Predictably good

WINO has often been described as Japan’s answer to Oasis, and given the big influence of British rock on the quintet, it’s easy to understand the comparrison.

Since its debut in 1998, WINO has delivered album after album of hook-filled, psychedelic-tinged, fast-paced rock ‘n’ roll. Strip away the ’90s-styled aural acrouments in the band’s music, and they might just sound like a Beatles knock-off. (Three of the band’s members lists the Fab Four as an influence.)

In terms of aesthetic, 2001’s Dirge No. 9 doesn’t sound terribly different from WINO’s 1998 debut, Useless Music.

All the basic elements that made Useless Music a winner are kept pretty much in tact on the new album — Hisanaga Chokko’s and Togawa Shinichiroo’s two-guitar wall of sound, Yoshimura Atsushi’s versatile vocals, and hooks, hooks, hooks.

If anything, the songs on Dirge No. 9 are just a tad harder to warm up to, something easily remedied after two listens.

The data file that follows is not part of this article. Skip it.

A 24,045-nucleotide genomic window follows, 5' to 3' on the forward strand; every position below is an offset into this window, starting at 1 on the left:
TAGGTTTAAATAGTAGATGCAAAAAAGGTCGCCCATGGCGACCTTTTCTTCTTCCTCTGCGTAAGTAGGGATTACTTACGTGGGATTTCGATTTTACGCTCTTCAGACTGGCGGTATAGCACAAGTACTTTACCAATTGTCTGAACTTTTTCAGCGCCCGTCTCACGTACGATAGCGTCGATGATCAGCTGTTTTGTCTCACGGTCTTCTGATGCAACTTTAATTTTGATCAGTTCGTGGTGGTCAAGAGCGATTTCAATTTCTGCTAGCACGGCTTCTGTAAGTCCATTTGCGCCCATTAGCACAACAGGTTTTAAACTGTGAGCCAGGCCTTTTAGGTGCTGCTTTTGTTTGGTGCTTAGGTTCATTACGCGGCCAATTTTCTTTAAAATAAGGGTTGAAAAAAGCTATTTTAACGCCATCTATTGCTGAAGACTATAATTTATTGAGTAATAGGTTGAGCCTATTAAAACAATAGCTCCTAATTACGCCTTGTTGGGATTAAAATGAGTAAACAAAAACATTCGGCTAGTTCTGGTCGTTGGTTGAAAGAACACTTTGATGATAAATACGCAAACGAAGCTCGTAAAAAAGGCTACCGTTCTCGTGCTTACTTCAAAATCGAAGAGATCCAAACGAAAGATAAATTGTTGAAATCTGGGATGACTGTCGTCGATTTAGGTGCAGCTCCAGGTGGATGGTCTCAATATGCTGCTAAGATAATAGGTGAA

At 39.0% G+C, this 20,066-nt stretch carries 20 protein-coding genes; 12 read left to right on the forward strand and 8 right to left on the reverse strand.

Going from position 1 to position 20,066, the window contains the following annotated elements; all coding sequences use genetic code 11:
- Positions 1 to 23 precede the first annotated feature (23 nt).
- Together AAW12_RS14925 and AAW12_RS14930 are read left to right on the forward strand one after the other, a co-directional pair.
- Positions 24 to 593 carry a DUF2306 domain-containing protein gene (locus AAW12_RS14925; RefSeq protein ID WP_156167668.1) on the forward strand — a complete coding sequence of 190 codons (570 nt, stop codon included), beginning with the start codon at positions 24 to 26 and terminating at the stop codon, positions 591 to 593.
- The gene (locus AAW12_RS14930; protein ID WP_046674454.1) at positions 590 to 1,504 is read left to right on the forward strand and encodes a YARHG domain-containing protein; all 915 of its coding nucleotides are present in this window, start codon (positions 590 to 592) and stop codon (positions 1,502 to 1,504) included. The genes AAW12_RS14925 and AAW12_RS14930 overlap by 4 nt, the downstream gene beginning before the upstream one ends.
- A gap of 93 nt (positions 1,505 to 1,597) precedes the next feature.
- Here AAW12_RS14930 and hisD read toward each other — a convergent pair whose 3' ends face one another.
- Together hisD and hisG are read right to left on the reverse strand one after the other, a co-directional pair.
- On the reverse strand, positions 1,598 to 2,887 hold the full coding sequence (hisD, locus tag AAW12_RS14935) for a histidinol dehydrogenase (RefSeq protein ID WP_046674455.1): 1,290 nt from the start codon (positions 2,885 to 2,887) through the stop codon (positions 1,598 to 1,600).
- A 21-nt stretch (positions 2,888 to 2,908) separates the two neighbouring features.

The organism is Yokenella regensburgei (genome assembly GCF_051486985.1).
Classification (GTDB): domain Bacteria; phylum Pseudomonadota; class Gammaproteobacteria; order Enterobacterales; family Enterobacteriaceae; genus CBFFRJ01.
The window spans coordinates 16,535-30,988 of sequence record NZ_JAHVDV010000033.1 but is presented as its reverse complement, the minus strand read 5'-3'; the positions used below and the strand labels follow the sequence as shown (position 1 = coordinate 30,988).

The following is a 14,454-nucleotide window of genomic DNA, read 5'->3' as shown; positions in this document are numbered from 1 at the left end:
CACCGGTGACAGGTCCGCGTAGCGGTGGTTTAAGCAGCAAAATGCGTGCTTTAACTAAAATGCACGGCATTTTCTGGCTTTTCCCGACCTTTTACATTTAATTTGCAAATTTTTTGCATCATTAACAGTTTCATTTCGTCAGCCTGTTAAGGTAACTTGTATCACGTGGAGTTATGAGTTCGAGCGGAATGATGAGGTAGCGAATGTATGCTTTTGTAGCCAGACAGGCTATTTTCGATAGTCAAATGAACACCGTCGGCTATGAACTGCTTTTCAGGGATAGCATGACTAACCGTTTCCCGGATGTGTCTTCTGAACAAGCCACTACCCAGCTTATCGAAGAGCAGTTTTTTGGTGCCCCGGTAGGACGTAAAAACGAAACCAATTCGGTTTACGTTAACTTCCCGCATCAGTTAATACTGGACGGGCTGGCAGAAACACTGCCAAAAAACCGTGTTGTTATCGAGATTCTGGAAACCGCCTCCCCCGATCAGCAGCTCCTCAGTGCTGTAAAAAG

Dirge No. 9 is also something of a telling title — the songs on the album are noticeably darker.

“Taiyoo wa Yoru mo Kagayaku” and “Imagine, Still” are both big-chord ballads with Lennon-McCartney undertones. The reverb-drenched drumming on “Hurt” and “Butterfly” subtly hints at a “Funky Drummer”-meets-“White Rabbit” vibe.

“Empty Soul”, sung in English, sounds like Phil Spector missing a dosage of Prozac. Even the title track is a simple voice-and-acoustic guitar number, mournful and sparse.

That doesn’t mean the band has forgotten how to rock out. After a suitably raucous opening with “New Dawn F”, “Resolution” comes out blazing with both guns pointed.

“My Life” and “Sullen Days” bring Dirge No. 9 to its dramatic climax before the title track provides a soft denounment.

All told, WINO isn’t the kind of band to shake things up radically, but they are excellent songwriters. And Dirge No. 9 proves it time and again.